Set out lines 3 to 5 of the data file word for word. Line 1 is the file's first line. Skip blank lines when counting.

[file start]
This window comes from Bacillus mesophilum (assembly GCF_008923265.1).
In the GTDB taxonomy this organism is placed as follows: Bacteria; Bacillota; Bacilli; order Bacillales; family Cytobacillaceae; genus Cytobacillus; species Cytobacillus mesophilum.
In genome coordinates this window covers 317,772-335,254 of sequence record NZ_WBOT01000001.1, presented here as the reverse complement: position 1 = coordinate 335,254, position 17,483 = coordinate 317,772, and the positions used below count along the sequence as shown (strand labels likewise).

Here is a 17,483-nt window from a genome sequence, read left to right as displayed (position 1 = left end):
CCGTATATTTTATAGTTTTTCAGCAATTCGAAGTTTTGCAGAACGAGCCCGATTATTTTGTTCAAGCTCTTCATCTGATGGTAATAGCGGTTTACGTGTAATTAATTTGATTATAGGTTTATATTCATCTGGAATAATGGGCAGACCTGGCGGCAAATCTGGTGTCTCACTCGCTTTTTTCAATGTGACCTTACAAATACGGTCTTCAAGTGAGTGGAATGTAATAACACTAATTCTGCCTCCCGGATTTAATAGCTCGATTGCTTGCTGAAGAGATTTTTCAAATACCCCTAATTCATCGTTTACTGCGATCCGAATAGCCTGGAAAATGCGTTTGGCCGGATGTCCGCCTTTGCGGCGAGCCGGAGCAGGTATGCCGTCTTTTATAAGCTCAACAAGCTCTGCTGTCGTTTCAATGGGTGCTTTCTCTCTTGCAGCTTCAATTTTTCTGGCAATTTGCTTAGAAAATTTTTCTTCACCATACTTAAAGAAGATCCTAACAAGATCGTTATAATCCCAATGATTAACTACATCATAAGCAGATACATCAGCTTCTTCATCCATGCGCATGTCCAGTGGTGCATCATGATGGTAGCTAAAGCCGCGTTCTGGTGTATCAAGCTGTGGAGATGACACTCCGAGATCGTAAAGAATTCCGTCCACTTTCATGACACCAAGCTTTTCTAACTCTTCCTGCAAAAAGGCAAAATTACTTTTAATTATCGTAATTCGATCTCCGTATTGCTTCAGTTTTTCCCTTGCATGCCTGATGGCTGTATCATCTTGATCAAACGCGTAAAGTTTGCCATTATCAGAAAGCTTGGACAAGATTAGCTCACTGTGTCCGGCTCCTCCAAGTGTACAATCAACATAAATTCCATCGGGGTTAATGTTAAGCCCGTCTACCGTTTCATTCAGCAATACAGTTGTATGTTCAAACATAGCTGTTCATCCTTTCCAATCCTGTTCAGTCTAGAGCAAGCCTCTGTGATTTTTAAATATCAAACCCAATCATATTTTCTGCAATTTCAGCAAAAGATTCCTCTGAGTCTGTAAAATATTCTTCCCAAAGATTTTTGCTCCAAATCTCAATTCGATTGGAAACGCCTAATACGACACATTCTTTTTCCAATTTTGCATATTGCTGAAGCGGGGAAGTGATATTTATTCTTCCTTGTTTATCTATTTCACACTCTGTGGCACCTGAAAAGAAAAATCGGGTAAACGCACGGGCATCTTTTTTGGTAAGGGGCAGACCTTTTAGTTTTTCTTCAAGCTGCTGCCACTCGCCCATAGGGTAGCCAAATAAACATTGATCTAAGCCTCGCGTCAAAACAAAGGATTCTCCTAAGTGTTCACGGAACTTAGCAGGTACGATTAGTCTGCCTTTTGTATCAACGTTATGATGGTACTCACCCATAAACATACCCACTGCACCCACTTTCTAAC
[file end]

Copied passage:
In genome coordinates this window covers 317,772-335,254 of sequence record NZ_WBOT01000001.1, presented here as the reverse complement: position 1 = coordinate 335,254, position 17,483 = coordinate 317,772, and the positions used below count along the sequence as shown (strand labels likewise).

Here is a 17,483-nt window from a genome sequence, read left to right as displayed (position 1 = left end):
CCGTATATTTTATAGTTTTTCAGCAATTCGAAGTTTTGCAGAACGAGCCCGATTATTTTGTTCAAGCTCTTCATCTGATGGTAATAGCGGTTTACGTGTAATTAATTTGATTATAGGTTTATATTCATCTGGAATAATGGGCAGACCTGGCGGCAAATCTGGTGTCTCACTCGCTTTTTTCAATGTGACCTTACAAATACGGTCTTCAAGTGAGTGGAATGTAATAACACTAATTCTGCCTCCCGGATTTAATAGCTCGATTGCTTGCTGAAGAGATTTTTCAAATACCCCTAATTCATCGTTTACTGCGATCCGAATAGCCTGGAAAATGCGTTTGGCCGGATGTCCGCCTTTGCGGCGAGCCGGAGCAGGTATGCCGTCTTTTATAAGCTCAACAAGCTCTGCTGTCGTTTCAATGGGTGCTTTCTCTCTTGCAGCTTCAATTTTTCTGGCAATTTGCTTAGAAAATTTTTCTTCACCATACTTAAAGAAGATCCTAACAAGATCGTTATAATCCCAATGATTAACTACATCATAAGCAGATACATCAGCTTCTTCATCCATGCGCATGTCCAGTGGTGCATCATGATGGTAGCTAAAGCCGCGTTCTGGTGTATCAAGCTGTGGAGATGACACTCCGAGATCGTAAAGAATTCCGTCCACTTTCATGACACCAAGCTTTTCTAACTCTTCCTGCAAAAAGGCAAAATTACTTTTAATTATCGTAATTCGATCTCCGTATTGCTTCAGTTTTTCCCTTGCATGCCTGATGGCTGTATCATCTTGATCAAACGCGTAAAGTTTGCCATTATCAGAAAGCTTGGACAAGATTAGCTCACTGTGTCCGGCTCCTCCAAGTGTACAATCAACATAAATTCCATCGGGGTTAATGTTAAGCCCGTCTACCGTTTCATTCAGCAATACAGTTGTATGTTCAAACATAGCTGTTCATCCTTTCCAATCCTGTTCAGTCTAGAGCAAGCCTCTGTGATTTTTAAATATCAAACCCAATCATATTTTCTGCAATTTCAGCAAAAGATTCCTCTGAGTCTGTAAAATATTCTTCCCAAAGATTTTTGCTCCAAATCTCAATTCGATTGGAAACGCCTAATACGACACATTCTTTTTCCAATTTTGCATATTGCTGAAGCGGGGAAGTGATATTTATTCTTCCTTGTTTATCTATTTCACACTCTGTGGCACCTGAAAAGAAAAATCGGGTAAACGCACGGGCATCTTTTTTGGTAAGGGGCAGACCTTTTAGTTTTTCTTCAAGCTGCTGCCACTCGCCCATAGGGTAGCCAAATAAACATTGATCTAAGCCTCGCGTCAAAACAAAGGATTCTCCTAAGTGTTCACGGAACTTAGCAGGTACGATTAGTCTGCCTTTTGTATCAACGTTATGATGGTACTCACCCATAAACATACCCACTGCACCCACTTTCTAAC